Monday, October 12, 2009

Old Man Wisdom - Living with Integrity

For my beloved son, Daniel, a United States Marine, currently in Iraq.

I define “integrity” as living by the standards to which I adhere.
For instance – if I consider myself to be honest and trustworthy, having integrity means that I behave honestly and with trustworthiness – with others – and with myself.

To have integrity we must ask ourselves:
What are my moral standards?
What are my spiritual standards?
What are my emotional standards?
What are my intellectual standards?

Integrity is living one’s life in line with those standards. Simple, yes? Partially so because some of the responses are easier than others but complex in the sense that to live as people of integrity, those standards must be defined in detail. It is difficult. It requires time, it requires deep reflection, thought and feeling. It requires self-awareness – and integrity does not come all at once – nor do the standards upon which it is built.

Having said that, living a life of integrity is a process because as our lives change, our experiences broaden, our standards can and do – must - change and evolve. As I have grown, my “Old Man Wisdom” has grown in complexity because of the broadening of life experiences but there is a paradox in that complexity. Living with integrity becomes simpler – because of that broadening. There are fewer instances where I have to ask myself whether there is conflict with my standards because – at my age – issues are simply variations of past experiences. That is a good thing.
Love, Dad

Thursday, October 8, 2009

Old Man Wisdom - The Attributes of Character - On Being Judgmental

For my beloved son, Daniel, a United States Marine, currently in Iraq.

Being judgmental of others is a hindrance to personal growth. That statement is selfish but less so than believing we have a “right’ to judge others. Over the course of my many years, I have had many “epiphanies” – realizations that previous conceptions were inaccurate if not downright wrong.

Having said that, my “need” to judge others based on my conceived set of criteria is also wrong. Purposely moving in an opposite direction from one’s comfort zone is hugely enriching. Purposely opening your heart and head up to the differences in us all provides opportunities to learn, to understand, to appreciate – and to embrace the diversity that God has created in us.

When we judge others with what we perceive is our own “rightness” we miss the chance to broaden ourselves – to broaden our definition of “rightness.” Keeping an open mind when we meet others – whether they be part of our extended peer group, a stranger on the street or someone in line at the grocery store who simply “looks” different – may provide us the opportunity to hear their story – and they to hear ours. That type of communications / sharing enriches both parties and never, ever leaves those who have shared the same. There is always growth that occurs.

Don’t like someone? What are you basing that on? Try again. Listen with your heart as well as your head. Seek first to understand.
Love, Dad

Tuesday, October 6, 2009

Minnesota Twins Baseball

Tonight, after four months of “win a game / lose a game” but having had a good August and a marvelous September, the Minnesota Twins – in the 163rd game of the season – won the America League Central Division by beating the Detroit Tigers in 12 innings 6 to 5.

The lead see-sawed throughout all 12 innings – the Tigers going up early, Twins tying and going ahead, Tigers tying and going ahead, Twins tying – until, at last, the 52,000 people attending the game and the millions more in Minnesota and the world, witnessed the conclusion with a run scoring single in the bottom of the 12th inning.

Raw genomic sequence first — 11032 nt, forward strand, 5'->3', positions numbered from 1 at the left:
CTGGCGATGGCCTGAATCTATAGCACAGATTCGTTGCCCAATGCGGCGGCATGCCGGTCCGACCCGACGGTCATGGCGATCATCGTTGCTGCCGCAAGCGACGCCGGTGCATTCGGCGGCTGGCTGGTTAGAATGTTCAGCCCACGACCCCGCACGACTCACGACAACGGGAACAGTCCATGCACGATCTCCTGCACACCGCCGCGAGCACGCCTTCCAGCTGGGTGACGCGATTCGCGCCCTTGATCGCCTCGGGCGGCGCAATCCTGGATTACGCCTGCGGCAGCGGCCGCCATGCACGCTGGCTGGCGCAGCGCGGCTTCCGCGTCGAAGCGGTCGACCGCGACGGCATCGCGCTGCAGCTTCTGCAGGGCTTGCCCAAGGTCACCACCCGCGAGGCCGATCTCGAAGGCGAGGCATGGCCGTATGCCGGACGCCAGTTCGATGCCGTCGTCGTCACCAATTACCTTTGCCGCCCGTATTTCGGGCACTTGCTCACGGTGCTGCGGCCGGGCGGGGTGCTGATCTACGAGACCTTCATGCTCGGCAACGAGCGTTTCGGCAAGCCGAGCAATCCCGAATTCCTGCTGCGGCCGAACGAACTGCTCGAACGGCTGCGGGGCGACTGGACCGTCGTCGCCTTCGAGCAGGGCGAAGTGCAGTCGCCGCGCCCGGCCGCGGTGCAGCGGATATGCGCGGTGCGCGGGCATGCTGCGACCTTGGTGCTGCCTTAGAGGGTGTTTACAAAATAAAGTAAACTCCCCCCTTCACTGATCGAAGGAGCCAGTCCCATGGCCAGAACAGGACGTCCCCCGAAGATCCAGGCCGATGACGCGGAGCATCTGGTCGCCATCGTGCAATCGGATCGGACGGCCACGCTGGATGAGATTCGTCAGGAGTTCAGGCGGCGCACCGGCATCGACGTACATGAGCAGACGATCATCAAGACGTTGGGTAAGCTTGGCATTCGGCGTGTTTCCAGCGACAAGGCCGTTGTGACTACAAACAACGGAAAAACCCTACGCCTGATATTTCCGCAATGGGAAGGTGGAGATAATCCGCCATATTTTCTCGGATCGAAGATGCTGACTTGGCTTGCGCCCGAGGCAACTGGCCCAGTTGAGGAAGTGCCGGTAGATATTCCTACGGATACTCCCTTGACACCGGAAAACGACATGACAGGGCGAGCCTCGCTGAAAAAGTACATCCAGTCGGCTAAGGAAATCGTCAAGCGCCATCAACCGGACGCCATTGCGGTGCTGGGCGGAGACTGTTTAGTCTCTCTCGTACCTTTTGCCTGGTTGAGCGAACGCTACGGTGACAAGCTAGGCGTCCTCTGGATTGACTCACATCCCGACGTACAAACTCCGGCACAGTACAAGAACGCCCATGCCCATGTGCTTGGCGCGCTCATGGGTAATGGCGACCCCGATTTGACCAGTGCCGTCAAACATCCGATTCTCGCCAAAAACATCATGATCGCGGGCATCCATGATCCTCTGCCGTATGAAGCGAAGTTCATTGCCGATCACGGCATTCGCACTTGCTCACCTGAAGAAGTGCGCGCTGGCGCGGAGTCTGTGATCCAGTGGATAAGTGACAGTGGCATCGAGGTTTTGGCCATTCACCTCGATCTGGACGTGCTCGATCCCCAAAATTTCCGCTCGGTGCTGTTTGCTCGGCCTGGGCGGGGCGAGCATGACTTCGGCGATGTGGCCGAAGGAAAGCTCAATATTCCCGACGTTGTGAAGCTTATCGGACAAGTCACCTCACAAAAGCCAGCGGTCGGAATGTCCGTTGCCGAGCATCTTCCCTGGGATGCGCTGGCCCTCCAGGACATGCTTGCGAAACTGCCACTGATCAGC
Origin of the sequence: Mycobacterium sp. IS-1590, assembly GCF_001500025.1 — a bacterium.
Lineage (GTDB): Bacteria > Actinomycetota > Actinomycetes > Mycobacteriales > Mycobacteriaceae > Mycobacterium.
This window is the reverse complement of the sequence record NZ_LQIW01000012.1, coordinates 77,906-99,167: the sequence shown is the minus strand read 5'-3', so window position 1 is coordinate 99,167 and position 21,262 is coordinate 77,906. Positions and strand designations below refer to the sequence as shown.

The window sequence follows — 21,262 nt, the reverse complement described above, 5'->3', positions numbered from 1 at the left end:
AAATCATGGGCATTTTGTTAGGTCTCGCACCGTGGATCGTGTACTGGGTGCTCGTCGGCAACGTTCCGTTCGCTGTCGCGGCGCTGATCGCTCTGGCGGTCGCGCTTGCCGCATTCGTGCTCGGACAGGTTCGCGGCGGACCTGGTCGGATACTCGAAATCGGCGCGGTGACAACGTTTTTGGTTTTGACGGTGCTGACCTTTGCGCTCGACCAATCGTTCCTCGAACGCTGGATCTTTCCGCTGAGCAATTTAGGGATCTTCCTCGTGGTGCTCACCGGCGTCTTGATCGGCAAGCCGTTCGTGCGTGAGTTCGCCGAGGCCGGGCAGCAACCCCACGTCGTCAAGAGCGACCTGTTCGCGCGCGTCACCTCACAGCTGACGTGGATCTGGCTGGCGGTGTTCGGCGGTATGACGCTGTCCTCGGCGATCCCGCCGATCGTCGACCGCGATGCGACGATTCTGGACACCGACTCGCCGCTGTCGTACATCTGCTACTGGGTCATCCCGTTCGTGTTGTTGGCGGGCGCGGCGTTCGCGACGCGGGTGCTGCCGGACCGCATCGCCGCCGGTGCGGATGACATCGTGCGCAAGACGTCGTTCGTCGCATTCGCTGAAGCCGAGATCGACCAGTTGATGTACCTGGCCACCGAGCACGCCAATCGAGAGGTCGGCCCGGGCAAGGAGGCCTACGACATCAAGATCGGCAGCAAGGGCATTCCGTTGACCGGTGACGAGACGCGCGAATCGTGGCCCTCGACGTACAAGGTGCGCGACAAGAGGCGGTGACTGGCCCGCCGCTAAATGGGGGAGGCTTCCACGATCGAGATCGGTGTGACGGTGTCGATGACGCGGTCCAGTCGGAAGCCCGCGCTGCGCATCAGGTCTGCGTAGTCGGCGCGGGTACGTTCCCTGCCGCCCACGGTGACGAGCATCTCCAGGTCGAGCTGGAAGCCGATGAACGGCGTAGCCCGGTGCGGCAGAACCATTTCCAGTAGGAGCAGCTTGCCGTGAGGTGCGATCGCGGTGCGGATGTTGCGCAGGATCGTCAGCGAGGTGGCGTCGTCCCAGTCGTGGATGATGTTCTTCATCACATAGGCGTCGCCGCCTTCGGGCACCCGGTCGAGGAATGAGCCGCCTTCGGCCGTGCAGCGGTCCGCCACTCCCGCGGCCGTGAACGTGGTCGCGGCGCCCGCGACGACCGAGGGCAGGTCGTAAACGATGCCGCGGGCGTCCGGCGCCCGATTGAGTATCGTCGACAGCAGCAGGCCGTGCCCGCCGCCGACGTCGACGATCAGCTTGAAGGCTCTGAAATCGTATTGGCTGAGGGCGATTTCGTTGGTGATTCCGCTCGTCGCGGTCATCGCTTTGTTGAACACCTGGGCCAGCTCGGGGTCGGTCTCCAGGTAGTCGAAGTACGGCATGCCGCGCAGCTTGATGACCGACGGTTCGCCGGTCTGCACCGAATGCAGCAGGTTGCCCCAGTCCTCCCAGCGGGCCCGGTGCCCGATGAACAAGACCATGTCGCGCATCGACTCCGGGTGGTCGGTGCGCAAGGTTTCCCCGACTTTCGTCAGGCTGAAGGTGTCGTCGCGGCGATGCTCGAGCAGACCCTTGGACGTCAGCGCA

Baseball is sublime. The beauty of the field with green grass, the symmetry of the base lines, foul lines, batters boxes, et al. The rainbow of colors, skin and clothing, in the stands cheering on their teams. All ages – infants to elderly. Families, couples, singles, friends – all there for the love of the game.

The speed with which the game is played – agonizingly slow at times, faster than the eye can see at others and much in the middle – can alternately lull or thrill. No other sport quite like it. I love it. How ‘bout them Twins !

Old Man Wisdom - The Attributes of Character

For my beloved son, Daniel, a United States Marine, currently in Iraq.

Confronting Abuse:
There are many people in the world who use meanness, abuse and intimidation as their way of dealing with others. Quite often, the ones the abusers abuse the most are those they would say they “love.”
As my son, you know most of my story. You know my father did not know his father and had no good male role model upon which to build his parental skill set. He exhibited abusiveness – especially when he drank – toward his wife and children.
You’ve seen me sober during your entire time on the planet – I quit drinking four years before you were born – but had you known me before that, you would have likely said that those same patterns which I successfully broke, were in evidence.
So why do I bring this up now? Because it is an issue with many, many people. Drinking may contribute to it – or any substance abuse for that matter – but the patterns of abuse stem not from the substance but from the individual. A person can be stone cold sober and be abusive to others.
I bring this up now because when we are faced with evidence of this type of behavior we have two choices. We can choose to ignore it as “none of our business” or we can choose to attempt to instigate change. There are risks involved with either choice but I contend that to ignore it is the weaker of the two choices. Allowing abuse is tantamount to condoning abuse – and I cannot / will not condone it. I expect the same from you.